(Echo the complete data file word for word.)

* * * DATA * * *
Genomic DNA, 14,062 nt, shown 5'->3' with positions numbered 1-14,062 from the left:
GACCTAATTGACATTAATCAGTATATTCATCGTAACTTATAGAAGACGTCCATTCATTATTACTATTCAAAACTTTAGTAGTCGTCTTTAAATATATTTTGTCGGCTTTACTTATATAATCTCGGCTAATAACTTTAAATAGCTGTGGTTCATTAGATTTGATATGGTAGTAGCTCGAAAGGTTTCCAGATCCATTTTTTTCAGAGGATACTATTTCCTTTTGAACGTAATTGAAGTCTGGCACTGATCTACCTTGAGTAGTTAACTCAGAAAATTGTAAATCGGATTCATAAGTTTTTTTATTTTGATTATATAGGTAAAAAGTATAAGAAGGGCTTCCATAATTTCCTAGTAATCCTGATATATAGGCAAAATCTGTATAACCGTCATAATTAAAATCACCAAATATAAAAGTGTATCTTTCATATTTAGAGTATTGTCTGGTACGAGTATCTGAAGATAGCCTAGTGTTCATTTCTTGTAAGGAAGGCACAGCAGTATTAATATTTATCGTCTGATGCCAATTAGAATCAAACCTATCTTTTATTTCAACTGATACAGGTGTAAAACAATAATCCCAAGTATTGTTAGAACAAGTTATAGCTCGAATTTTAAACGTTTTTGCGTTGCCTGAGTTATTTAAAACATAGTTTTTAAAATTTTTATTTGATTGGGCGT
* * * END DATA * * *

Genomic DNA, 14,062 nt, shown 5'->3' with positions numbered 1-14,062 from the left:
GACCTAATTGACATTAATCAGTATATTCATCGTAACTTATAGAAGACGTCCATTCATTATTACTATTCAAAACTTTAGTAGTCGTCTTTAAATATATTTTGTCGGCTTTACTTATATAATCTCGGCTAATAACTTTAAATAGCTGTGGTTCATTAGATTTGATATGGTAGTAGCTCGAAAGGTTTCCAGATCCATTTTTTTCAGAGGATACTATTTCCTTTTGAACGTAATTGAAGTCTGGCACTGATCTACCTTGAGTAGTTAACTCAGAAAATTGTAAATCGGATTCATAAGTTTTTTTATTTTGATTATATAGGTAAAAAGTATAAGAAGGGCTTCCATAATTTCCTAGTAATCCTGATATATAGGCAAAATCTGTATAACCGTCATAATTAAAATCACCAAATATAAAAGTGTATCTTTCATATTTAGAGTATTGTCTGGTACGAGTATCTGAAGATAGCCTAGTGTTCATTTCTTGTAAGGAAGGCACAGCAGTATTAATATTTATCGTCTGATGCCAATTAGAATCAAACCTATCTTTTATTTCAACTGATACAGGTGTAAAACAATAATCCCAAGTATTGTTAGAACAAGTTATAGCTCGAATTTTAAACGTTTTTGCGTTGCCTGAGTTATTTAAAACATAGTTTTTAAAATTTTTATTTGATTGGGCGT